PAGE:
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Waste Management

Volume 453: debated on Monday 27 November 2006

To ask the Secretary of State for Environment, Food and Rural Affairs what discussions he has had with (a) the Department for Culture, Media and Sport, (b) the Greater London Authority and (c) the Olympic Delivery Authority on whether London waste authorities should be in general conformity with the Mayor's Municipal Waste Management Strategy when undertaking their litter functions under Part IV of the Environmental Protection Act 1990; and if he will make a statement. (100772)

Some discussion has taken place between relevant officials in this Department and the Greater London Authority. No discussions have taken place with the Department for Culture Media and Sport and the Olympic Delivery Authority regarding whether London waste authorities should be in general conformity with the Mayor's Municipal Waste Management Strategy when undertaking their litter functions under Part IV of the Environmental Protection Act 1990.

To ask the Secretary of State for Environment, Food and Rural Affairs what definition he uses of waste authorities (a) having regard to and (b) being in general conformity with the Mayor’s Municipal Waste Strategy when delivering their functions under part II of the Environment Protection Act 1990 in the context of “The Greater London Authority: The Government’s Final Proposals for Additional Powers and Responsibilities for the Mayor and Assembly”; and if he will make a statement. (100773)

On 13 July this year, the Government announced the outcome of their review of the powers and responsibilities of the Mayor of London and the Greater London Authority. As part of this, the Government announced a change in the requirement for waste authorities to “have regard to” the Mayor’s Municipal Waste Management Strategy in delivering their waste service to

“acting in general conformity with”

the Mayor’s strategy. This will be defined further in guidance, which will follow in due course.

To ask the Secretary of State for Environment, Food and Rural Affairs what statutory powers the London Waste and Recycling Forum is expected to have to deal with (a) waste management, (b) the introduction of new waste management technology, (c) the co-ordination of the transportation of waste and use of the river and canal network, (d) climate change, (e) the setting up of a hydrogen fuel network, (f) finding cost efficiencies, (g) delivering the landfill directive, (h) reducing the export of waste to landfills in regions surrounding London and (i) the London street scene. (100844)

[holding answer 20 November 2006]: The London-wide Waste and Recycling Forum will bring stakeholders together to deliver improved performance on waste minimisation and recycling, promote collaborative action and link waste with other London priorities around climate change, transport and employment. The Government do not propose that the forum should have statutory powers.

To ask the Secretary of State for Environment, Food and Rural Affairs what statutory powers the Mayor will have under proposals set out in July by the Greater London Authority to deliver the litter aspects of the Mayor’s waste strategy. (100845)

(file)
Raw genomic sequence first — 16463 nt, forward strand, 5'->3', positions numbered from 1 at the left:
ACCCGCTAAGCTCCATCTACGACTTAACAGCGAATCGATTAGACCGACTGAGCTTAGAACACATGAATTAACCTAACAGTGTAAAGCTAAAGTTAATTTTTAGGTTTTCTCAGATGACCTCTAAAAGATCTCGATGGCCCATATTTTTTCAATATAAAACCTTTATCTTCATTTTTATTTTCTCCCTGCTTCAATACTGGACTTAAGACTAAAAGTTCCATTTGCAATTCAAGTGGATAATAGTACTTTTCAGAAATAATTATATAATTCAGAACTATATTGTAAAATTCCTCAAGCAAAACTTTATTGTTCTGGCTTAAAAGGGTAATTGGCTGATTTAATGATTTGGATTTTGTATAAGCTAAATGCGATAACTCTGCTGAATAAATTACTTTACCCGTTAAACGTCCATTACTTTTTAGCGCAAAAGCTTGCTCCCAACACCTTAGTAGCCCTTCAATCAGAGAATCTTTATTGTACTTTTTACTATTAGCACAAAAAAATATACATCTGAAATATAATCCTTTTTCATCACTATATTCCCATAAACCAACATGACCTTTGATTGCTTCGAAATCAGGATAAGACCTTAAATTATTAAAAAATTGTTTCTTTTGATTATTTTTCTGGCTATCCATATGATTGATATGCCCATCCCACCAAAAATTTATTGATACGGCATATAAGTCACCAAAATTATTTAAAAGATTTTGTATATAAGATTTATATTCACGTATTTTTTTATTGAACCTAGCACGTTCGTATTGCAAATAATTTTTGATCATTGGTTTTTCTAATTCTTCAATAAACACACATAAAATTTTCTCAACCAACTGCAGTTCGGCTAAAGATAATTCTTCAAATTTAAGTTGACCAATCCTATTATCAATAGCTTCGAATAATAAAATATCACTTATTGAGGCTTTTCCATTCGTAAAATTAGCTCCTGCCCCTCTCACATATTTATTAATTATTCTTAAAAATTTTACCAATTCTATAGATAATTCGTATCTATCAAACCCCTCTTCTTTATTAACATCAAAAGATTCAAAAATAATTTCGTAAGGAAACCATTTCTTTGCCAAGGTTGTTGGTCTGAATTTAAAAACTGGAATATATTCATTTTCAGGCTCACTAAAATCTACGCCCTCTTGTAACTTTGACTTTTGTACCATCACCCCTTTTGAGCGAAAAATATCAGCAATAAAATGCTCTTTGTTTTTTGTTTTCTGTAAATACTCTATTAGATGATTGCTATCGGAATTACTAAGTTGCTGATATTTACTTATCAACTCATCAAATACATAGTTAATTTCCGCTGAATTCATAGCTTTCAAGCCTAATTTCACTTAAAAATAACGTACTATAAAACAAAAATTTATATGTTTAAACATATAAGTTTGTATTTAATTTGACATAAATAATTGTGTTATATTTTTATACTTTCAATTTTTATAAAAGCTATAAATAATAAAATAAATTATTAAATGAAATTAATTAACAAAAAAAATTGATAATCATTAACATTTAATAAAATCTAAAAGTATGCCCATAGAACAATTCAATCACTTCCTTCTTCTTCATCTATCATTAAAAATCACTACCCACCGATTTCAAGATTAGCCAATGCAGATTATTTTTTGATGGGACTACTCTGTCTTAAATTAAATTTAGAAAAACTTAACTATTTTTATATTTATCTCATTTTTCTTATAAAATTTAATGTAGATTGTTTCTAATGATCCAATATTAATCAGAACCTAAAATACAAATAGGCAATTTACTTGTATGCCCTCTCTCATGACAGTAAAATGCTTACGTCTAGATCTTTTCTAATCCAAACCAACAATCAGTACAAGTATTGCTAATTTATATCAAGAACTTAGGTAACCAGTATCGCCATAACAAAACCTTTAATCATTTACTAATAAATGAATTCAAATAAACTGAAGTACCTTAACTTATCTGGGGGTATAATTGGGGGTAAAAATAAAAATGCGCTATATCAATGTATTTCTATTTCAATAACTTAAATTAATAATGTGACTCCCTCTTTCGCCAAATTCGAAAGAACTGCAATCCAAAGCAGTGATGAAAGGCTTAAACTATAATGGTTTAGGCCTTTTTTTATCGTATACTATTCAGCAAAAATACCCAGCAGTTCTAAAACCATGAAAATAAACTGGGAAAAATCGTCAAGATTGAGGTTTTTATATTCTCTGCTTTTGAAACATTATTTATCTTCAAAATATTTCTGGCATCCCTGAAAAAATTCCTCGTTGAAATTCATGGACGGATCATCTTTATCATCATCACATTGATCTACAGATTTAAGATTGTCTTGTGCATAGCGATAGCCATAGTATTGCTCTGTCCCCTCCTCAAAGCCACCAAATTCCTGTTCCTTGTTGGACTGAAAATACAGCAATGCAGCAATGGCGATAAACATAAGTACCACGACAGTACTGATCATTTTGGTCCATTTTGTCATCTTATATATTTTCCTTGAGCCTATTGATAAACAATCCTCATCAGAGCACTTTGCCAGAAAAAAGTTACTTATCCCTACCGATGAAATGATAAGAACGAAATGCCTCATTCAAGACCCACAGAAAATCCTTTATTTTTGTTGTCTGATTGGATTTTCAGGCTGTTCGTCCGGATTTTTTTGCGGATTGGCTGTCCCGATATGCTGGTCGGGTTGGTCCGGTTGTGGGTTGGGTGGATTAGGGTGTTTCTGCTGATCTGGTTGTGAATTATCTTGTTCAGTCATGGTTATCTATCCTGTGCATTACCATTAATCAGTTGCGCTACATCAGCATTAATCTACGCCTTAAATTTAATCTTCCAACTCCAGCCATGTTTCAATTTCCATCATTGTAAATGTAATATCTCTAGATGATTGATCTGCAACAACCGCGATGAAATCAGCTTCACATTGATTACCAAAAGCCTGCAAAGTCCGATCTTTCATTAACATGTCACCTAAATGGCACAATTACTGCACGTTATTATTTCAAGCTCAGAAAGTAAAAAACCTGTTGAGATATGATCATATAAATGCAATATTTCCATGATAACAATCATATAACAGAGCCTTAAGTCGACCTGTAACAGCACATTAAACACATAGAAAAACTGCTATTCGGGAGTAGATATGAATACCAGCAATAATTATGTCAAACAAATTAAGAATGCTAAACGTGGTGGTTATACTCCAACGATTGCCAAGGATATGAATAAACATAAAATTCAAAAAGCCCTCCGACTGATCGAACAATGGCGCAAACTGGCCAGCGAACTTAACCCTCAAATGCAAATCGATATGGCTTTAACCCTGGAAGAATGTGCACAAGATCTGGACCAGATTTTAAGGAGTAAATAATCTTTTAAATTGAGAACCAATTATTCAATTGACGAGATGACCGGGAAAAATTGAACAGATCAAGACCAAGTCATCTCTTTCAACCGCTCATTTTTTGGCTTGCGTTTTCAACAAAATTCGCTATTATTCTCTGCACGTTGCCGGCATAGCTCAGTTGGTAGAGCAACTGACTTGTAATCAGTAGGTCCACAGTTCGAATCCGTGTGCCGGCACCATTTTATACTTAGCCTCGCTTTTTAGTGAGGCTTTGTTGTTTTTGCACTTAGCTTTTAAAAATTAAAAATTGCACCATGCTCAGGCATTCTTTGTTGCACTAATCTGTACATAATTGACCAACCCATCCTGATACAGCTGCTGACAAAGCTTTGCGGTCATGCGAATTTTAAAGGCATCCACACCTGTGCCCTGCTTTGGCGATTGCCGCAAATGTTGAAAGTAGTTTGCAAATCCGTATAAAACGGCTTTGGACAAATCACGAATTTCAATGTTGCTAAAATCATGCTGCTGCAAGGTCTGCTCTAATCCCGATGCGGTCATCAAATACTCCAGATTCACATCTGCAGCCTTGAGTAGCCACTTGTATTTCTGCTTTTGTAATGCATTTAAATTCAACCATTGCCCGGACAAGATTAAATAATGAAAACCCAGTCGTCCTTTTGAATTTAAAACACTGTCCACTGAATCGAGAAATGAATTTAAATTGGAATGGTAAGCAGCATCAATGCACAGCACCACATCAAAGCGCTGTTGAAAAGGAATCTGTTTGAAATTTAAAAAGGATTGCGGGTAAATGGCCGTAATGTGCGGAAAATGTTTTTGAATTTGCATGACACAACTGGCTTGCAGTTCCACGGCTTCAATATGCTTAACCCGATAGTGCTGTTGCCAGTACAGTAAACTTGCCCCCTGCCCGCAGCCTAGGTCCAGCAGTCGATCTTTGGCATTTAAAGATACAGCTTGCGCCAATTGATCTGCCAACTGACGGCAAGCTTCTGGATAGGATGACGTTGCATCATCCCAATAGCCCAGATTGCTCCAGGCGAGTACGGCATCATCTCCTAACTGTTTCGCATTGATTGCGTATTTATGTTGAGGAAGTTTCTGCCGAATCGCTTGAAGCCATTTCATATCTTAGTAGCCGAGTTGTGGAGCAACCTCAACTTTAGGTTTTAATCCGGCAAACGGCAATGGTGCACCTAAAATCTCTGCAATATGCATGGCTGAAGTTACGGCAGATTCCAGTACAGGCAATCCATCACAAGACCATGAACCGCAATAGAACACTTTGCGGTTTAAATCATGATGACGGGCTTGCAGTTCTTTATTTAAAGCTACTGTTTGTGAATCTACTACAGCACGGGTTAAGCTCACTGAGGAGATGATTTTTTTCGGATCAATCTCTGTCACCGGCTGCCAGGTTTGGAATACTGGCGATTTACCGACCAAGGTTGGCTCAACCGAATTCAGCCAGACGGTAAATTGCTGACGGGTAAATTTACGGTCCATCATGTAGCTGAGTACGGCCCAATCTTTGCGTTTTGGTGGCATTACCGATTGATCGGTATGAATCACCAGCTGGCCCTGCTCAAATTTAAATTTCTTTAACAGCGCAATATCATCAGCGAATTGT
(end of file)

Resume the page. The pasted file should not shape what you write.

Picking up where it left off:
[holding answer 20 November 2006]: The Mayor will have no statutory powers under the proposals set out in July by the Greater London Authority to deliver the litter aspects of his waste strategy.

To ask the Secretary of State for Environment, Food and Rural Affairs what assessment he has made of the potential to introduce a regional element to the Waste Infrastructure Development Programme for English regions outside London. (100998)

[holding answer 22 November 2006]: The Waste Infrastructure Development Programme (WIDP) is a national programme which will work with local authorities and the regions to accelerate the building of new waste diversion infrastructure.

To ask the Secretary of State for Environment, Food and Rural Affairs what plans there are to dispose of London’s residual waste to landfill sites outside London. (101204)

Waste planning for London is the responsibility of the Mayor, whose Spatial Strategy envisages London becoming 85 per cent. self-sufficient with regards to waste management by 2020. The Government propose to strengthen the Mayor’s waste planning powers to assist him in providing the necessary additional waste management capacity in London.

To ask the Secretary of State for Environment, Food and Rural Affairs how much of London’s waste was disposed of at Newton Longville landfill site in the last 12 months; and how much he estimates will be disposed of at Newton Longville landfill site in each of the next 10 years. (101209)

The Environment Agency holds records of waste arising from London disposed of at the Newton Longville landfill site. Their data, based on operator waste returns, show that 11,668.78 tonnes of London’s waste were disposed at the site from April 2005 to March 2006; 15,169.62 tonnes were disposed from April 2006 to September 2006.

The Environment Agency does not hold, or have access to, data on future disposal rates and waste origins for this site. This is a commercial matter between the landfill operator, the waste recycling group, and any London boroughs that have contracts with the operator. The Mayor of London’s Waste Planning Office deals with the matter of waste planning for the London boroughs.

To ask the Secretary of State for Environment, Food and Rural Affairs what discussions he has had with Gloucestershire County Council on its proposals to concentrate its handling of composting and waste food disposal at Javelin Park, Haresfield, Stroud constituency. (101412)

No such discussions have taken place. The Government believe that local authorities are best placed to make local waste management decisions.